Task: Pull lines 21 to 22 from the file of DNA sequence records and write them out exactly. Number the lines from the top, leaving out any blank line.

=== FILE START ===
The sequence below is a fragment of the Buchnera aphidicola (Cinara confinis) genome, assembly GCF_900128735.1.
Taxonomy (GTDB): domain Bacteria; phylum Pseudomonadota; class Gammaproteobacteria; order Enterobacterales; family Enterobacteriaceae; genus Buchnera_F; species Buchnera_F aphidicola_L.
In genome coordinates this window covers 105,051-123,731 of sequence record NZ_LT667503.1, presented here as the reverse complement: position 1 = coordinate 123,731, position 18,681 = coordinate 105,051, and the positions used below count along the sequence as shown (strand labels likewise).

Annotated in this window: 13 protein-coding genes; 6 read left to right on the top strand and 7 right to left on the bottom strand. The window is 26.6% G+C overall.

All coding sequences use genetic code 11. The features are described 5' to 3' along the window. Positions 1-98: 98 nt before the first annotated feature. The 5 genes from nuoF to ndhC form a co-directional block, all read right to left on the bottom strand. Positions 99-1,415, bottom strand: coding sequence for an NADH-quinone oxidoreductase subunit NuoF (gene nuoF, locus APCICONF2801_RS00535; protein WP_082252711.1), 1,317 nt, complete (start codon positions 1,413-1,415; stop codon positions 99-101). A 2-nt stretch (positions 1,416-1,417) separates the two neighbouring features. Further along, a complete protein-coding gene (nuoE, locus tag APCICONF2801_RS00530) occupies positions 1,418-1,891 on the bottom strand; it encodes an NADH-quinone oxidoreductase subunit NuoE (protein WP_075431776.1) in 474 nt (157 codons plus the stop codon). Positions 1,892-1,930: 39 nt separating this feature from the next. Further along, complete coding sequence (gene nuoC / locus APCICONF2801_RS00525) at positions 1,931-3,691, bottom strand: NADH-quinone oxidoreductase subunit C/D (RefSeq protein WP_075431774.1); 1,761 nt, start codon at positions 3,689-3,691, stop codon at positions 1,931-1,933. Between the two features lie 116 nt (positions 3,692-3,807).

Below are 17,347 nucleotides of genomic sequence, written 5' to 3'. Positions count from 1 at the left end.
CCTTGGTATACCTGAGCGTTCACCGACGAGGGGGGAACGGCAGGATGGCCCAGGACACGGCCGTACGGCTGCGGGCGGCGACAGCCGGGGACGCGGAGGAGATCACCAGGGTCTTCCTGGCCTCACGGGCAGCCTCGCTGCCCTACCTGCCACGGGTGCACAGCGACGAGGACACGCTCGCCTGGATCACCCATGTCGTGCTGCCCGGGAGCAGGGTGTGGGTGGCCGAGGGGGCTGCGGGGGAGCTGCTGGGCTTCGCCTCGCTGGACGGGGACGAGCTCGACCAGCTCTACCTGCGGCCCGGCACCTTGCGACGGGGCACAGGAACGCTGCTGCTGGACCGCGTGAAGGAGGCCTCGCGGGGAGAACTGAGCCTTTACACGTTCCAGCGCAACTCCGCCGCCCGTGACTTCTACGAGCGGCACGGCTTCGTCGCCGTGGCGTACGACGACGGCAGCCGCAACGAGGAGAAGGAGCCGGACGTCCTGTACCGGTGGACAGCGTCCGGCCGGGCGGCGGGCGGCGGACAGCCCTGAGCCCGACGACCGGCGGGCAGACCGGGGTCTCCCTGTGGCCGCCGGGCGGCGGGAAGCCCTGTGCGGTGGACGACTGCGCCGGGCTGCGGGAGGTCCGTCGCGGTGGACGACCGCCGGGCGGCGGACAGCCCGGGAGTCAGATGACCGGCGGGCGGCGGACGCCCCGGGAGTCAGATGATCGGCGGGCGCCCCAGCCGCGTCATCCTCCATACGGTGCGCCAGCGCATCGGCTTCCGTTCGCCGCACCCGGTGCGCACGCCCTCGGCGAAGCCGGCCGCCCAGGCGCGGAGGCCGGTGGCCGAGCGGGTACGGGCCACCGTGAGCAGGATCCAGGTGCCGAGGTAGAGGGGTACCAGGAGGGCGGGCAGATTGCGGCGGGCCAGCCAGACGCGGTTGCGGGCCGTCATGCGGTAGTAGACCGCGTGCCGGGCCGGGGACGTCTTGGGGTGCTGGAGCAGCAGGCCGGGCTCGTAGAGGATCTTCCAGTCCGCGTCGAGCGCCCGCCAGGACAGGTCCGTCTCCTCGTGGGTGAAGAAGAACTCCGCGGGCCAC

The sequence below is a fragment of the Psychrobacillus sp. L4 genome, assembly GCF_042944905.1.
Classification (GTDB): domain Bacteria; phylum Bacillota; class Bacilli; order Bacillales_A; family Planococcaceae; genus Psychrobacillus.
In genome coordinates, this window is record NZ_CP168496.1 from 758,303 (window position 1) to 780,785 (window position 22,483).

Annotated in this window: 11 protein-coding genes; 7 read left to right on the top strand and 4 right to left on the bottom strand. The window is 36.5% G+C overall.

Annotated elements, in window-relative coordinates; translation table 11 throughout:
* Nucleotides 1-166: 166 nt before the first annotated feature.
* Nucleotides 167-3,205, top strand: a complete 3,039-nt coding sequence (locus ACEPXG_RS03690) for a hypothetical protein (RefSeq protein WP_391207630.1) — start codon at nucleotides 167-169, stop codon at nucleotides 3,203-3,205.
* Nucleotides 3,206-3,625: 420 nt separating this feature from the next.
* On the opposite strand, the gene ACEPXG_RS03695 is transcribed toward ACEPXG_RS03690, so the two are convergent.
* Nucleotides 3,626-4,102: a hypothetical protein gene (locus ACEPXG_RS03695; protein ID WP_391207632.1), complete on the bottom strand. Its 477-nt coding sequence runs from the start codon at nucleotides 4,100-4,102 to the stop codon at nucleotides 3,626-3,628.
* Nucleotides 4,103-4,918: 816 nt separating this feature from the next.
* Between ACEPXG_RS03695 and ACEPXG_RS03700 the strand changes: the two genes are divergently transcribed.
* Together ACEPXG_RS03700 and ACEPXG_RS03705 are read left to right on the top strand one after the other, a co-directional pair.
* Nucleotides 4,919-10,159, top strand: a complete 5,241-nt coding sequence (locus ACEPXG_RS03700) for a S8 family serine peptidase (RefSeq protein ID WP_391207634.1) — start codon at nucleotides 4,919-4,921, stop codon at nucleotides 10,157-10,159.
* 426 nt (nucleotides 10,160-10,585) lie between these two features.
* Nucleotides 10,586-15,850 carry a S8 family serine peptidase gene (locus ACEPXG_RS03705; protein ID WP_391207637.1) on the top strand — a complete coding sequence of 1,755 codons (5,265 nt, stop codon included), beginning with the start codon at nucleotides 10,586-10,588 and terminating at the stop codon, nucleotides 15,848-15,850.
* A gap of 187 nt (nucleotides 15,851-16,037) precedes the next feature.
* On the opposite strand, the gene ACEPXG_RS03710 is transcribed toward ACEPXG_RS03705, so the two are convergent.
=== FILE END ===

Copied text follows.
* Nucleotides 4,919-10,159, top strand: a complete 5,241-nt coding sequence (locus ACEPXG_RS03700) for a S8 family serine peptidase (RefSeq protein ID WP_391207634.1) — start codon at nucleotides 4,919-4,921, stop codon at nucleotides 10,157-10,159.
* 426 nt (nucleotides 10,160-10,585) lie between these two features.